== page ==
Newsletter : 7fax0915.txt
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>JN Sept. 15, 1997, Vol. 5, No. 169
PA Mufti Calls for Destruction of America
For the second time in two months, a senior Palestinian
Authority official has called for the destruction of the United
This prayer sermon was delivered by Mufti Ikrama Sabri at the
Al-Aksa mosque in Jerusalem September 12,. Sabri's sermon was
broadcast on the Voice of Palestine, the PA's official radio
station. According to the Philadelphia Inquirer (Sept. 7, 1997),
the PBC has been funded by the United States government.
"Oh Muslims, we must raise our voices against America, its ally
Britain, and all the infidel nations and say that Israel is
stealing our land and establishing illegal settlements... Why does
America support settlements in Israel? Are the settlements not
terrorism? And therefore, America is the chief of the terrorists.
Oh Allah, destroy America, her agents and her allies! Cast them
into their own traps, and cover the White House with black...
"The strategic covenant between Zionism and the Crusaders is a
satanic alliance hostile to Islam and the Muslims, and we expect no
good from it...Oh Allah, destroy America, her agents and allies!
Allah, raise the flag of Islam over the Al-Aksa mosque, Jerusalem
Museum of Jewish Heritage Opens in NYC
By Nartin Bush (VOA-New York)
Israel is the home of Yad Vashem, a memorial to the millions of
Jews and others killed by the Nazis in death camps during World War
2. Today a museum devoted to the memory of Holocaust victims is
opening in New York City.
The director of the museum, David Altshuler, points out that --
like the six-pointed symbol of Jewry, the Star of David -- the
number six figures prominently in architect Kevin Roche's design
for New York's remembrance of people who died in the Holocaust.
"There are six sides. There are six baffles on the roof. There are
six major windows on the side of the building. There are six
monumental granite pillars in the lobby. Six because Six Million
Jews were murdered by the Nazis, and this facility commemorates
On the first floor of the Museum of Jewish Heritage, a collage of
overlapping video images and sounds surrounds visitors. On three
large screens, they may see and hear peoples' recollections of
Jewish urban culture in Europe and North Africa during the early
Altshuler says the three-story granite museum was not created to
house art. Its subject is Jewish people. "One of our goals here and
throughout is to show the enormous diversity of Jewish people in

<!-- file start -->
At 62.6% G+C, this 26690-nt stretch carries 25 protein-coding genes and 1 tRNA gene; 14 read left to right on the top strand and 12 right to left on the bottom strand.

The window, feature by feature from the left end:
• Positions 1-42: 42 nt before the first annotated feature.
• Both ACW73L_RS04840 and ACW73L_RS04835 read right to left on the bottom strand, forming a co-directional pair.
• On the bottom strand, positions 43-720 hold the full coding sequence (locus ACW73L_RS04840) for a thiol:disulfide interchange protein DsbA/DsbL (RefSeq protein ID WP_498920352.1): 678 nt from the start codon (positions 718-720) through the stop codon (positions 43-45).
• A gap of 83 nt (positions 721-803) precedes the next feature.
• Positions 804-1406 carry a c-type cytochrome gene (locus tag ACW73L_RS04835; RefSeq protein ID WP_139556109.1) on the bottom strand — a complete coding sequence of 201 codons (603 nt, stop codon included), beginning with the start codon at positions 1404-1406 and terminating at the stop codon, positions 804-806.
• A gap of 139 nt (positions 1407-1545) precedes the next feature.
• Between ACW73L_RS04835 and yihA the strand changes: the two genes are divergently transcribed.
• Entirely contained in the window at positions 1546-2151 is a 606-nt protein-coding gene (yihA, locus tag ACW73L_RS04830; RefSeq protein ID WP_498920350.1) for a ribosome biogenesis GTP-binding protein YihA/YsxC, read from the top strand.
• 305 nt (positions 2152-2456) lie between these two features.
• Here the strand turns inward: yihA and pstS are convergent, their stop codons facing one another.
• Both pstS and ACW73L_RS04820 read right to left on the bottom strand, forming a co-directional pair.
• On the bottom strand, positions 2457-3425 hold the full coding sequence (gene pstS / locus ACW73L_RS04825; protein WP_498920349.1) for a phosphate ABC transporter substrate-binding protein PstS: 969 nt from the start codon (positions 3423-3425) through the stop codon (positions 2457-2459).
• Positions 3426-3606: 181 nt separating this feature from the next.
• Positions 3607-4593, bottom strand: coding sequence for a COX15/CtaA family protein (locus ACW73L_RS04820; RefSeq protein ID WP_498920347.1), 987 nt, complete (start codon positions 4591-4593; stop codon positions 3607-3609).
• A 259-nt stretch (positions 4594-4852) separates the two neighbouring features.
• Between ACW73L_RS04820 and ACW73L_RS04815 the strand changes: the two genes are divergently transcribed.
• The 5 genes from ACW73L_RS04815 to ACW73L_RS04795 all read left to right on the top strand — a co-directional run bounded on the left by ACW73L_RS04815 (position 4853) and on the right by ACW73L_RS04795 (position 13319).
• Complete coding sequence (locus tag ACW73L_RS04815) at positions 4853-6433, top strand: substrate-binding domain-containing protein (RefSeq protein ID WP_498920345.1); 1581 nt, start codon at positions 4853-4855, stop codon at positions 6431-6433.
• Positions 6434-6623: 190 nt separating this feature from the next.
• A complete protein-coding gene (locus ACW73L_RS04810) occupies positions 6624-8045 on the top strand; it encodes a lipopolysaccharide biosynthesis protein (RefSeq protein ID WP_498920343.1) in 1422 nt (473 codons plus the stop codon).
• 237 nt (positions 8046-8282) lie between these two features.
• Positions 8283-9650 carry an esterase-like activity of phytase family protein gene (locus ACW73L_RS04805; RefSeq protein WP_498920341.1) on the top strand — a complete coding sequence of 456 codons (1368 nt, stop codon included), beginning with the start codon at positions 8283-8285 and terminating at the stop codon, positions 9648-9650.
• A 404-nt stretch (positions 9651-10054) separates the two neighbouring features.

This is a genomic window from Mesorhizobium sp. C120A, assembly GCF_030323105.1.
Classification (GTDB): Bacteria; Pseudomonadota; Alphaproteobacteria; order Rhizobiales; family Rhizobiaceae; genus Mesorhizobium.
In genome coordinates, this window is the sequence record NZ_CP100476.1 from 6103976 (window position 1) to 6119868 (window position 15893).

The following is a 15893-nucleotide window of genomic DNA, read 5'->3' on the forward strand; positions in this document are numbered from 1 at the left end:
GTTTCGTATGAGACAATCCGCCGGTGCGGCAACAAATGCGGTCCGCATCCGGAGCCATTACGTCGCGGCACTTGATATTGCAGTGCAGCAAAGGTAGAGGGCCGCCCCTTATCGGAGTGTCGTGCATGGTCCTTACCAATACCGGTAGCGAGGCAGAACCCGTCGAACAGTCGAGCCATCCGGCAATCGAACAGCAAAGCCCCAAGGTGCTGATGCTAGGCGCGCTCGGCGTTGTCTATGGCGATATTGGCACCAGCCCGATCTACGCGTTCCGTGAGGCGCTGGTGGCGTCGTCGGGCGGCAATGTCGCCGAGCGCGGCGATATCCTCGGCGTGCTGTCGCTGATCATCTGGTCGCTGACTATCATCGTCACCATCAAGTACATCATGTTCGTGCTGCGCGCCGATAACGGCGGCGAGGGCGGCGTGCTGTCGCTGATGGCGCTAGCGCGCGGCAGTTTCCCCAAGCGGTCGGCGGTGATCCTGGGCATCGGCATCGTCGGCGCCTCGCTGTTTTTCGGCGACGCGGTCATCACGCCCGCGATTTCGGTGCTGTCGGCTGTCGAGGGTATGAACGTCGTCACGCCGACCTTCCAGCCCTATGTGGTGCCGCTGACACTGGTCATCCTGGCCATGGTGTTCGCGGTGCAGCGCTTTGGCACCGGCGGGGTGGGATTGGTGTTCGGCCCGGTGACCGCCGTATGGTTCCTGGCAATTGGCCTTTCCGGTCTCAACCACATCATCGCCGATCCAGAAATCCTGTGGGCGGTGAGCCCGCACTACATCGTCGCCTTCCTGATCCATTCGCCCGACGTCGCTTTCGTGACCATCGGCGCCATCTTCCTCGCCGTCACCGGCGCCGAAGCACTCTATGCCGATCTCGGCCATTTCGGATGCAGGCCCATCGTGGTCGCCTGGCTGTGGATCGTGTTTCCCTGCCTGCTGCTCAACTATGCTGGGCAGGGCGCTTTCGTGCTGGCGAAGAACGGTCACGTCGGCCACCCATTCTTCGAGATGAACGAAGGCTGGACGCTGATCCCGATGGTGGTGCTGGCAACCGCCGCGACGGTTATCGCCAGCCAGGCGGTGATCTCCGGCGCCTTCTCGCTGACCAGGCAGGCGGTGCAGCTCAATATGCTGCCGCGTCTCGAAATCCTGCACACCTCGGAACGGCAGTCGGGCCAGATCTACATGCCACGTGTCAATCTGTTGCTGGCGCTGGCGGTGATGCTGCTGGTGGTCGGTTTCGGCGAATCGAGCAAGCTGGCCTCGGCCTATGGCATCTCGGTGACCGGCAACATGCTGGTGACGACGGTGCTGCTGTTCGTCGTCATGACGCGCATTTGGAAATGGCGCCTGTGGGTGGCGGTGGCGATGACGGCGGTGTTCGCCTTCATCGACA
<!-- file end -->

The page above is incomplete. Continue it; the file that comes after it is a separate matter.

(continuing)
the modern world. So you see here pious Jews and more secularized
Jews, rich Jews and poor Jews. Jews from Ashkenazi heritage and
Jews from Sephardic life. And the widest variety of
cultural and religious and political and social backgrounds.
"This is a museum dedicated to the dual themes of memory and hope.
As we remember history and try to learn from its lessons and look
to the future, we have to confront, of course, the terrible
catastrophe of the Holocaust. And we have to, and wish to
acknowledge the miraculous renewal of the Jewish people during the
last 50 years."
On floor two, photographs of Holocaust victims and items such as
German army uniforms and death camp paraphernalia evoke ghastly
memories. On video screens, survivors recall how they survived,
while a guide points to several letters and diaries written by
those who did not.
The third floor is a chronicle of the rebirth of Jewish culture
after the Holocaust. The exhibits focus on the estimated Six
Million Jews living in the United States. A video screen flashes a
series of pictures of such noted Jewish-American cultural figures
as composer Aaron Copland, choreographer Jerome Robbins, comedian
Jack Benny, actor Paul Newman, author Saul Bellow, and painter Roy
Lichtenstein. Another video display concentrates on Jews who
emigrated to the new nation of Israel.
The Museum of Jewish Heritage -- a living memorial to the
Holocaust was built with private and corporate donations at a cost
of $21.5 million.
Elie Wiesel -- Holocaust survivor, author and Nobel Prize laureate
-- believes the new museum "will almost force a visitor to think of
those who did not make it," who "were not just statistics, they
were human beings."
Wiesel says "it is inconceivable that there should be a New York
without such a museum," which "after all is the place for
immigration." To him, the new Museum of Jewish Heritage -- a
living memorial to the Holocaust "shows both the tragedy and the
hope of so many communities in the world."
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